Hood mould

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In architecture, a hood mould, label mould (from Latin labia, lip), drip mould or dripstone, [1] is an external moulded projection from a wall over an opening to throw off rainwater, historically often in form of a pediment . This moulding can be terminated at the side by ornamentation called a label stop.

The hood mould was introduced into architecture in the Romanesque period, though they became much more common in the Gothic period. Later, with the increase in rectangular windows they became more prevalent in domestic architecture.

Styles of hood moulding

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All Saints Church, Scholar Green Church in Cheshire, England

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<span class="mw-page-title-main">St James' Church, Aslackby</span> Church in United Kingdom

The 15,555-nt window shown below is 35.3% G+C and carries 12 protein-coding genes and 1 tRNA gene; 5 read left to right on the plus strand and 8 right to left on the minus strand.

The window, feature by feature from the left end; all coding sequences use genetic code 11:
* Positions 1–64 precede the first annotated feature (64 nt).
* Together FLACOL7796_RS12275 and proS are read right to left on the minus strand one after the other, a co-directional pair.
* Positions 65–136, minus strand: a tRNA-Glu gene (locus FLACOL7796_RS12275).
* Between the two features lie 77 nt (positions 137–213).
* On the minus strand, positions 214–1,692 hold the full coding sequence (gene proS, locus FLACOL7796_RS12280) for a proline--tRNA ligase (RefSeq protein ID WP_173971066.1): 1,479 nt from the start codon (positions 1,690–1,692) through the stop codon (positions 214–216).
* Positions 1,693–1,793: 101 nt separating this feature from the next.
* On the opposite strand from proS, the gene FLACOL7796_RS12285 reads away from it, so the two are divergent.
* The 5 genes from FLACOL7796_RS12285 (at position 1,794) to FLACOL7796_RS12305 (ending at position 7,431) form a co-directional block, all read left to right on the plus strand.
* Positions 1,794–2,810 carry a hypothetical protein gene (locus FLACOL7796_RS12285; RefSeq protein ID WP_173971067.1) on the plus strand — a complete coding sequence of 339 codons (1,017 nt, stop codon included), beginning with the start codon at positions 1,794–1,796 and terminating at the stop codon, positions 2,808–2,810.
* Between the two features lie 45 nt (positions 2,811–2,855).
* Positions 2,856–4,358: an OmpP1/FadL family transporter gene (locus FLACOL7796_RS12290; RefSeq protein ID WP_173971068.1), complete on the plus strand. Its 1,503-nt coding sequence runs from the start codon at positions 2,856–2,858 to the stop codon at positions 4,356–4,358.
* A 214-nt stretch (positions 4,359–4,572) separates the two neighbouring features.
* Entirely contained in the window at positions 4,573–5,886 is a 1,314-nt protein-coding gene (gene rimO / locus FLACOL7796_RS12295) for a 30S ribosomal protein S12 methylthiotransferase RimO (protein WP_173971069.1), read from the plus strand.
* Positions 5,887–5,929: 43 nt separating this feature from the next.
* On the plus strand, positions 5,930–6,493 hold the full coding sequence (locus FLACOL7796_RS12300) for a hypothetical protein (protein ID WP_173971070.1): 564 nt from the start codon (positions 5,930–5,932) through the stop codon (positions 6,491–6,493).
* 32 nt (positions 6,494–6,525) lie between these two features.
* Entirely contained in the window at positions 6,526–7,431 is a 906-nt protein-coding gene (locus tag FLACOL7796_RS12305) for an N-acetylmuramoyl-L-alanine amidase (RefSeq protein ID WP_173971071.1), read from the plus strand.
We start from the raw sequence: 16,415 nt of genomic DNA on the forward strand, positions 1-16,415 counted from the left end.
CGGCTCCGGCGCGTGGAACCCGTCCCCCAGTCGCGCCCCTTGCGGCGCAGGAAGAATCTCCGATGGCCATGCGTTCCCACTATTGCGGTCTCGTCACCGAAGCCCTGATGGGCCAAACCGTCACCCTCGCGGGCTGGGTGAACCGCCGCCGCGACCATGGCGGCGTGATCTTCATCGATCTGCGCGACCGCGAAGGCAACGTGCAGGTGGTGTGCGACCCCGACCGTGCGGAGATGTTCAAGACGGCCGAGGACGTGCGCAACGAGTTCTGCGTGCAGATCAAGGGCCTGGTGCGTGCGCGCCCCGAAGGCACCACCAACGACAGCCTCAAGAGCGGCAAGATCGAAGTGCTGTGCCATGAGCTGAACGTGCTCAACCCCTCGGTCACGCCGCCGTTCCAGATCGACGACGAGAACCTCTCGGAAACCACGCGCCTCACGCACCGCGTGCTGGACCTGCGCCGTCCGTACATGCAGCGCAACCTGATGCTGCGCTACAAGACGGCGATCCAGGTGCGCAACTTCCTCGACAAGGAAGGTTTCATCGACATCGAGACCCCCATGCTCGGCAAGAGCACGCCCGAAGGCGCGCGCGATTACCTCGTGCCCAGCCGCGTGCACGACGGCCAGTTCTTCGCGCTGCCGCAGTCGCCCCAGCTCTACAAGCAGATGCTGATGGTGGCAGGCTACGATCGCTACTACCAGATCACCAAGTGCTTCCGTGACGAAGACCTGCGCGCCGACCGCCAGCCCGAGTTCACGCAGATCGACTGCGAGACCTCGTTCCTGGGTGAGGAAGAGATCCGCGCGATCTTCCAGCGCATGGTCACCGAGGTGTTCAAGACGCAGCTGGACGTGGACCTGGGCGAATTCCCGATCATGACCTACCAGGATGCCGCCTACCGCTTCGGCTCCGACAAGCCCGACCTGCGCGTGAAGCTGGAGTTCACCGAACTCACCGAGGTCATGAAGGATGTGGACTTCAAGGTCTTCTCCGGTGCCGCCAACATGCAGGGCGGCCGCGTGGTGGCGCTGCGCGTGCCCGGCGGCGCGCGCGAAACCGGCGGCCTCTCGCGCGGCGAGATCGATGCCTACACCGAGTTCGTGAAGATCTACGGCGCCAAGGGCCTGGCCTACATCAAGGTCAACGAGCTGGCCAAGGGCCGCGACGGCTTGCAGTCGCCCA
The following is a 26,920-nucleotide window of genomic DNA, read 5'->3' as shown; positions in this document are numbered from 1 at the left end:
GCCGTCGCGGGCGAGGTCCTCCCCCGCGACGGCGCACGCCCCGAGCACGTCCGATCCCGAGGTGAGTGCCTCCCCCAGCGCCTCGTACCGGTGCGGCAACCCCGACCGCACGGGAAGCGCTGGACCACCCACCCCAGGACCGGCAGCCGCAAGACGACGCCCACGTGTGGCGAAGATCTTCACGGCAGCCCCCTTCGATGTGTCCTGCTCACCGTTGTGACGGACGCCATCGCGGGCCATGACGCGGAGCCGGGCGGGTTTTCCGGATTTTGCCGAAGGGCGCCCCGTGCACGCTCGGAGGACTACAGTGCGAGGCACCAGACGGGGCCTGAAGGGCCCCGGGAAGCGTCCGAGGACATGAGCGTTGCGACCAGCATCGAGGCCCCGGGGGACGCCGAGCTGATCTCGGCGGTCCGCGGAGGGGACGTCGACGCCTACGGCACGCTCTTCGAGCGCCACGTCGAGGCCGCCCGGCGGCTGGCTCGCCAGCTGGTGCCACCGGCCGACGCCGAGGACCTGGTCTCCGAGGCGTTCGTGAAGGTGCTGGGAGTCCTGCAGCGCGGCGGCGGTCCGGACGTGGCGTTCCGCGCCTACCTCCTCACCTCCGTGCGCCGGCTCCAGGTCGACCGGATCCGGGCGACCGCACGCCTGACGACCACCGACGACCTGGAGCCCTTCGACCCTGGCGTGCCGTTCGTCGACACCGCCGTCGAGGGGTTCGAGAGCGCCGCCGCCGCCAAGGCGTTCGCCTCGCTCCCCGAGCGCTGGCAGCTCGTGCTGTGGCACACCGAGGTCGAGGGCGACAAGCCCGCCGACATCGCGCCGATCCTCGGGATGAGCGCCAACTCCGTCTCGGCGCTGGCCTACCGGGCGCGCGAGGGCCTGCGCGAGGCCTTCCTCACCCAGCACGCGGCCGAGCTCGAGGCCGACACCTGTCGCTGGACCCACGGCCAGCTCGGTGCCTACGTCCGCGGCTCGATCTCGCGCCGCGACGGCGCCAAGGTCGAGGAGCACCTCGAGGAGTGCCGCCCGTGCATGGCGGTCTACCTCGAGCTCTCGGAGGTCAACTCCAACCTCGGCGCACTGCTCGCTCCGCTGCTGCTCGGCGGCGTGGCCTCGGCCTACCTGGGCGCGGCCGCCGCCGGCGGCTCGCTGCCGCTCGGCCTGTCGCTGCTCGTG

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Perpendicular Gothic architecture was the third and final style of English Gothic architecture developed in the Kingdom of England during the Late Middle Ages, typified by large windows, four-centred arches, straight vertical and horizontal lines in the tracery, and regular arch-topped rectangular panelling. Perpendicular was the prevailing style of Late Gothic architecture in England from the 14th century to the 17th century. Perpendicular was unique to the country: no equivalent arose in Continental Europe or elsewhere in the British Isles. Of all the Gothic architectural styles, Perpendicular was the first to experience a second wave of popularity from the 18th century on in Gothic Revival architecture.

References

  1. Chisholm, Hugh, ed. (1911). "Dripstone"  . Encyclopædia Britannica . Vol. 8 (11th ed.). Cambridge University Press. p. 584.